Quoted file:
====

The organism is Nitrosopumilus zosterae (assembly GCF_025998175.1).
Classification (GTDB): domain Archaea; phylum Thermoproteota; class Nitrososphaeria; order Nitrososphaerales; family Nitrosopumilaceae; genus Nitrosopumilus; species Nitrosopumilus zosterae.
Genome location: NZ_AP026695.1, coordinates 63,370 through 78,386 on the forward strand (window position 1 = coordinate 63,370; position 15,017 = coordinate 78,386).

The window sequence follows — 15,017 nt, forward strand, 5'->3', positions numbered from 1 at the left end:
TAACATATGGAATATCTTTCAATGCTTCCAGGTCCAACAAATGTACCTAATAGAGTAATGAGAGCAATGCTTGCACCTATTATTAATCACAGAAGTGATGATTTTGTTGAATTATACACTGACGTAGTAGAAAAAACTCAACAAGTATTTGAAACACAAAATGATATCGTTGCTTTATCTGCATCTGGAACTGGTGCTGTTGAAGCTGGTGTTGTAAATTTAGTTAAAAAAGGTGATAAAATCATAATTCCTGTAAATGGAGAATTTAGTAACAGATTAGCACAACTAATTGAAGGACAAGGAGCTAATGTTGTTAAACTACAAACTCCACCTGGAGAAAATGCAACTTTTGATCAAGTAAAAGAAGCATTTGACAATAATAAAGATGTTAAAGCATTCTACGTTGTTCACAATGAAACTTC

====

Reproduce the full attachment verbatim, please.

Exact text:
The organism is Nitrosopumilus zosterae (assembly GCF_025998175.1).
Classification (GTDB): domain Archaea; phylum Thermoproteota; class Nitrososphaeria; order Nitrososphaerales; family Nitrosopumilaceae; genus Nitrosopumilus; species Nitrosopumilus zosterae.
Genome location: NZ_AP026695.1, coordinates 63,370 through 78,386 on the forward strand (window position 1 = coordinate 63,370; position 15,017 = coordinate 78,386).

The window sequence follows — 15,017 nt, forward strand, 5'->3', positions numbered from 1 at the left end:
TAACATATGGAATATCTTTCAATGCTTCCAGGTCCAACAAATGTACCTAATAGAGTAATGAGAGCAATGCTTGCACCTATTATTAATCACAGAAGTGATGATTTTGTTGAATTATACACTGACGTAGTAGAAAAAACTCAACAAGTATTTGAAACACAAAATGATATCGTTGCTTTATCTGCATCTGGAACTGGTGCTGTTGAAGCTGGTGTTGTAAATTTAGTTAAAAAAGGTGATAAAATCATAATTCCTGTAAATGGAGAATTTAGTAACAGATTAGCACAACTAATTGAAGGACAAGGAGCTAATGTTGTTAAACTACAAACTCCACCTGGAGAAAATGCAACTTTTGATCAAGTAAAAGAAGCATTTGACAATAATAAAGATGTTAAAGCATTCTACGTTGTTCACAATGAAACTTC